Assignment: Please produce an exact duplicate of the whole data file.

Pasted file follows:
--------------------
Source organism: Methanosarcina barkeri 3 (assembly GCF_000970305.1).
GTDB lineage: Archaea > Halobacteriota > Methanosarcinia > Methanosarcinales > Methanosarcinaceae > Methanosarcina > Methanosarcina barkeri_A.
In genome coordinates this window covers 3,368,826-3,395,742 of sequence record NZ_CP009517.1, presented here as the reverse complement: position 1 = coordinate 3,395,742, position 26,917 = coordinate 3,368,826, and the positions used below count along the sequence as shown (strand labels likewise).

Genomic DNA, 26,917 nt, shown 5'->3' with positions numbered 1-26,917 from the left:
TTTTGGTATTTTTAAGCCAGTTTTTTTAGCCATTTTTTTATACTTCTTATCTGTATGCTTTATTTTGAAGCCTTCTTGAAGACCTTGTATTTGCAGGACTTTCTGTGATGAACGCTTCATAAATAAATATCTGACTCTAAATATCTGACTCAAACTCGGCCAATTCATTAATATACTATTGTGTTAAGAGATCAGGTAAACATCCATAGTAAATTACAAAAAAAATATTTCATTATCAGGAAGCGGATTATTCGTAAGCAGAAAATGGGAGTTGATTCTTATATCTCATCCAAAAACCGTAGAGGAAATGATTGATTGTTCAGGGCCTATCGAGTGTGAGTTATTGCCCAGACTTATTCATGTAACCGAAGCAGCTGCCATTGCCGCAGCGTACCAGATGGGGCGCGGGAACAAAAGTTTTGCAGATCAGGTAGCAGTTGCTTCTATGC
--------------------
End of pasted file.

Source organism: Methanosarcina barkeri 3 (assembly GCF_000970305.1).
GTDB lineage: Archaea > Halobacteriota > Methanosarcinia > Methanosarcinales > Methanosarcinaceae > Methanosarcina > Methanosarcina barkeri_A.
In genome coordinates this window covers 3,368,826-3,395,742 of sequence record NZ_CP009517.1, presented here as the reverse complement: position 1 = coordinate 3,395,742, position 26,917 = coordinate 3,368,826, and the positions used below count along the sequence as shown (strand labels likewise).

Genomic DNA, 26,917 nt, shown 5'->3' with positions numbered 1-26,917 from the left:
TTTTGGTATTTTTAAGCCAGTTTTTTTAGCCATTTTTTTATACTTCTTATCTGTATGCTTTATTTTGAAGCCTTCTTGAAGACCTTGTATTTGCAGGACTTTCTGTGATGAACGCTTCATAAATAAATATCTGACTCTAAATATCTGACTCAAACTCGGCCAATTCATTAATATACTATTGTGTTAAGAGATCAGGTAAACATCCATAGTAAATTACAAAAAAAATATTTCATTATCAGGAAGCGGATTATTCGTAAGCAGAAAATGGGAGTTGATTCTTATATCTCATCCAAAAACCGTAGAGGAAATGATTGATTGTTCAGGGCCTATCGAGTGTGAGTTATTGCCCAGACTTATTCATGTAACCGAAGCAGCTGCCATTGCCGCAGCGTACCAGATGGGGCGCGGGAACAAAAGTTTTGCAGATCAGGTAGCAGTTGCTTCTATGC